The author states that if adopted at an organizational level, ikigai can change behaviors inside and outside its structures. It can serve as a source of both inspiration and energy for those who practice it.

It’s a powerful and ambitious message that offers an opportunity for positive change. Whether adopted in its entirety or in part, it could make a real difference to the way we think about how an organization does business.

Brueck makes an excellent case for applying ikigai in a business context. Rather than seeing an organization’s purpose as merely to generate profit and exploit natural resources, it is time to identify new ways of meeting previously forgotten stakeholder groups’ needs.

You can find Ikigai for Leaders and Organisations on Amazon.

3. Ikigai: Giving Every Day Meaning and Joy – Yukari Mitsuhashi

This brightly covered book naturally feels like something you want to pick up and start reading.

The author, who grew up in Japan, instantly engages the reader with her deep knowledge of ikigai, explaining that while the term is often translated as life’s purpose (which can sound formidable and foreboding), it also concerns the joy one finds in living day to day.

After all, without ongoing happiness, we would be unlikely to live a long and meaningful life.

A common and implicitly understood idea in Japan, ikigai is learned as part of life rather than formally taught.

And perhaps this is why it is so often misrepresented and misunderstood in the West. Ikigai is not, according to Mitsuhashi, focused solely on our career. And while helpful, the four overlapping circles we often use to understand the term can be limiting.

It is not that this representation is inherently wrong, but that it constrains the idea of ikigai. To the Japanese, while ikigai can be related to their work, it could just as easily be a pastime such as fishing, meeting with friends, or enjoying a glass of wine.

Ikigai: Giving Every Day Meaning and Joy describes ikigai as a type of happiness that continues to move toward the future while finding value in the present.

Mitsuhashi writes,

“ikigai is about focusing on individual moments, not just on the big journey of life.”

When applied to work, even if we are unhappy in our chosen career, we should look for details that we enjoy, even if they are small ones. Work, like all aspects of our lives, is not all or nothing. Simple changes here and there may nudge the tasks into a state of ikigai.

The key is curiosity – finding new ways of doing things and always looking for something interesting in the details.

The book explores the notion that by identifying your purpose and passion – your ikigai – you are more likely to live a happy life. And it need not be something grand (writing a great novel or discovering a new medicine); it can be something humble like making a good meal or walking in nature.

Mitsuhashi conveys her deep love for this traditional Japanese principle while bringing it into the modern world and its many challenges. Rather than offering a template to adopt, she guides us to examine all aspects of our lives and learn how to appreciate the everyday moments we often overlook.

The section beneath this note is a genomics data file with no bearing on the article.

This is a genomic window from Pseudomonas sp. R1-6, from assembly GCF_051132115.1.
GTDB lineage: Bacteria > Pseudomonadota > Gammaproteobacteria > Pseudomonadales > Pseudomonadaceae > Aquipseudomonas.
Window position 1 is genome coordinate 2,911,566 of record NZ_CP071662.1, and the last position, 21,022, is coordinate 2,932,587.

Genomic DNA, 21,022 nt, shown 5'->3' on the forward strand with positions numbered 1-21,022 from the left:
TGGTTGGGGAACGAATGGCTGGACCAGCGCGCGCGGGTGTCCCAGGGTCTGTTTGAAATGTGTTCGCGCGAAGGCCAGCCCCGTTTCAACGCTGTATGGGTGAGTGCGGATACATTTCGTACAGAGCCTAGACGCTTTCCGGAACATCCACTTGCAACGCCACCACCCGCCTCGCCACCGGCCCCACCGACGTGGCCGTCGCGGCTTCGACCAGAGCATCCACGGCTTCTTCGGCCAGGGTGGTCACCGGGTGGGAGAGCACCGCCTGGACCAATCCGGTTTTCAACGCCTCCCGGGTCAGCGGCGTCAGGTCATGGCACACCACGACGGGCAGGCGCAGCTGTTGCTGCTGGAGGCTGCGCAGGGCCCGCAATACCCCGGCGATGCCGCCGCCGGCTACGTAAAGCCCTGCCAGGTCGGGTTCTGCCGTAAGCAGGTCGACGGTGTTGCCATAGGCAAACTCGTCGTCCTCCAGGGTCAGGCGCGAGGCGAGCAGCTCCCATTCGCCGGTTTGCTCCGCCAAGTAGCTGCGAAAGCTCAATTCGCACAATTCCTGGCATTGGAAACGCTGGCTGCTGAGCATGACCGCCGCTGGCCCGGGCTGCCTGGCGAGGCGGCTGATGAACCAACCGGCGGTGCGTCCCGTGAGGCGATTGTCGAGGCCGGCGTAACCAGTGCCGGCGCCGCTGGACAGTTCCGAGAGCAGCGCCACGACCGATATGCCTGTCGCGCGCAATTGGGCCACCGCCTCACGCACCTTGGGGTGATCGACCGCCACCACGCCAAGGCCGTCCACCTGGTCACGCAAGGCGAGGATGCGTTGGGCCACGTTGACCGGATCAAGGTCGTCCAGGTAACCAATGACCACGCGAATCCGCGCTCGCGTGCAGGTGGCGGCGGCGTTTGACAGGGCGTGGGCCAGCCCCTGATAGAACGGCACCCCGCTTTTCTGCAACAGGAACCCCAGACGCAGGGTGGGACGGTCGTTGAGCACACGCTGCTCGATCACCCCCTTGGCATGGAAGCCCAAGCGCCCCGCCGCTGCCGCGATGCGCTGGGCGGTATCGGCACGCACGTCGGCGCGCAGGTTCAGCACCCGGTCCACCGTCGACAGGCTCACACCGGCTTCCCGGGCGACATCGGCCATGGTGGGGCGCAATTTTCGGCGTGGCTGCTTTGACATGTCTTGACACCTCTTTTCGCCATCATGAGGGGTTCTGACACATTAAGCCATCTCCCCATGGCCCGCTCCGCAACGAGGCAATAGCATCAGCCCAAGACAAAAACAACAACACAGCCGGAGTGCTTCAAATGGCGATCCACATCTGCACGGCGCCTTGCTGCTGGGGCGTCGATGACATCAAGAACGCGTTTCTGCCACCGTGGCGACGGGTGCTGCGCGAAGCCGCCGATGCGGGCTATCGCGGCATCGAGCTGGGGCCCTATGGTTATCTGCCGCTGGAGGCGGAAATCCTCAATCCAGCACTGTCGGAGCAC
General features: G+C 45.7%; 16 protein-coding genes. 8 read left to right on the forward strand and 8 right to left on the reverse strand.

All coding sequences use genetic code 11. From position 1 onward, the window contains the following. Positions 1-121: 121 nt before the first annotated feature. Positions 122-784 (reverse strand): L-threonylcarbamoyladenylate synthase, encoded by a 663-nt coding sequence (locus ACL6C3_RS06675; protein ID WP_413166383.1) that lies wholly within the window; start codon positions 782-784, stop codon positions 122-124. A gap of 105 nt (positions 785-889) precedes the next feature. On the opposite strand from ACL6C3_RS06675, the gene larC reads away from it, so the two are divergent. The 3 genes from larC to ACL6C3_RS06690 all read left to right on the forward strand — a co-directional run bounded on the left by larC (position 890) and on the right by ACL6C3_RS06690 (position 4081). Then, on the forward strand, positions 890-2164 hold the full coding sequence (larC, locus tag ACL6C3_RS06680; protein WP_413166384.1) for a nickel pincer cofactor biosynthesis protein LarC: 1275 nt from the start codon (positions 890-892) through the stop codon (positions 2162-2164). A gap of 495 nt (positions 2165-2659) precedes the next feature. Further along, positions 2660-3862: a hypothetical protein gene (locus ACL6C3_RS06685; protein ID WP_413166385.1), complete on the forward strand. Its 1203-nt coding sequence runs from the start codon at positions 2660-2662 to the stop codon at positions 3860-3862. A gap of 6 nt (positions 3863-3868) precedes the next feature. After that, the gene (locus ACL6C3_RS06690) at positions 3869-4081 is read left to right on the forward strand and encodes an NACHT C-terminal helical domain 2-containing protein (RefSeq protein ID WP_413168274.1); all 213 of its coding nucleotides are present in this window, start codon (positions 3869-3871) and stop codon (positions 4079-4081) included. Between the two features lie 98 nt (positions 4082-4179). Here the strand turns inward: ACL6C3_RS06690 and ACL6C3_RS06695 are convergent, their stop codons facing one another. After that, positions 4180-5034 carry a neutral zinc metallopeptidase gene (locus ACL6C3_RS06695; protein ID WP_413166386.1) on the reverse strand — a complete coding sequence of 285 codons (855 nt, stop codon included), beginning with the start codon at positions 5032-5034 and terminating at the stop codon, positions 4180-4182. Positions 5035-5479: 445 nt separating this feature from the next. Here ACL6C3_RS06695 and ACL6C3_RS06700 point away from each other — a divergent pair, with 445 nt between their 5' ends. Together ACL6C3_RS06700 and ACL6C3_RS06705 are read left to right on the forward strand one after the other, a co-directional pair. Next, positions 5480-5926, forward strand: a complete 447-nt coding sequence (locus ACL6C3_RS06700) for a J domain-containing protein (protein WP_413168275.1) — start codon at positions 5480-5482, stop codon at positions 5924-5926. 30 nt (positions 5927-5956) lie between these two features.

While a simple, uncomplicated philosophy, the text is one that the reader will undoubtedly return to many times. Mitsuhashi’s intuitive and native understanding of ikigai brings an additional and essential insight that may be lost in other, more Western interpretations.

You can find Ikigai: Giving Every Day Meaning and Joy on Amazon.

4. How to Ikigai: Lessons for Finding Happiness and Living Your Life’s Purpose – Tim Tamashiro

Tim Tamashiro manages to combine one of Japan’s most ancient principles with the modern world in a book filled with fascinating examples of ikigai (in his words, “life’s worth”) in action while delivering some excellent teachings in humility.

The book begins with the story of his friend Dave. The reason Dave has for getting out of bed every day is to please people. It is hard to imagine, for many of us turned cynical by our drive to succeed, but Tamashiro’s book has many other such examples.

Each person has a unique story and a reason that makes their day worthwhile and a joy to begin.

He also points out that ikigai is reciprocal, though not always immediately. He states:

“Sending delight out to the world, I get delight back in the world.”

His mantra reminds me of the beautiful film, Pay It Forward, directed by Mimi Leder. The moral of the story is that doing good for others spreads and grows.

Tamashiro’s message is that practicing ikigai helps you discover your gifts and live with purpose, and is within reach of us all. His writing is both witty and insightful, getting straight to the heart of the issues.

“We’ve been told that when you get a good education, you get a good job, and then you live a good life. But there is more,” he says. Instead, we can use ikigai as a map to guide us through the modern world and figure out life’s purpose. To follow the directions, we must 1) do what we love, 2) do what we are good at, 3) do what the world needs, and 4) do what we will be rewarded for.

More importantly, he explains that the magic really begins when you share what you love and are good at (conditions 1 and 2) with the world to gain full ikigai (conditions 3 and 4).

As Tamashiro explains, “when you put your finger on what your ikigai is, it’s like you gain a superpower. It’s like you get a GPS for your life.”

The superpower, or ikigai, of his book is its ability to clearly explain this fascinating idea while forming images from the stories within. It’s a great read worthy of one final quote:

“Ikigai cannot be found in the future. It can only be lived in the now.”

You can find How to Ikigai: Lessons for Finding Happiness and Living Your Life’s Purpose on Amazon.

5. The Little Book of Ikigai – Ken Mogi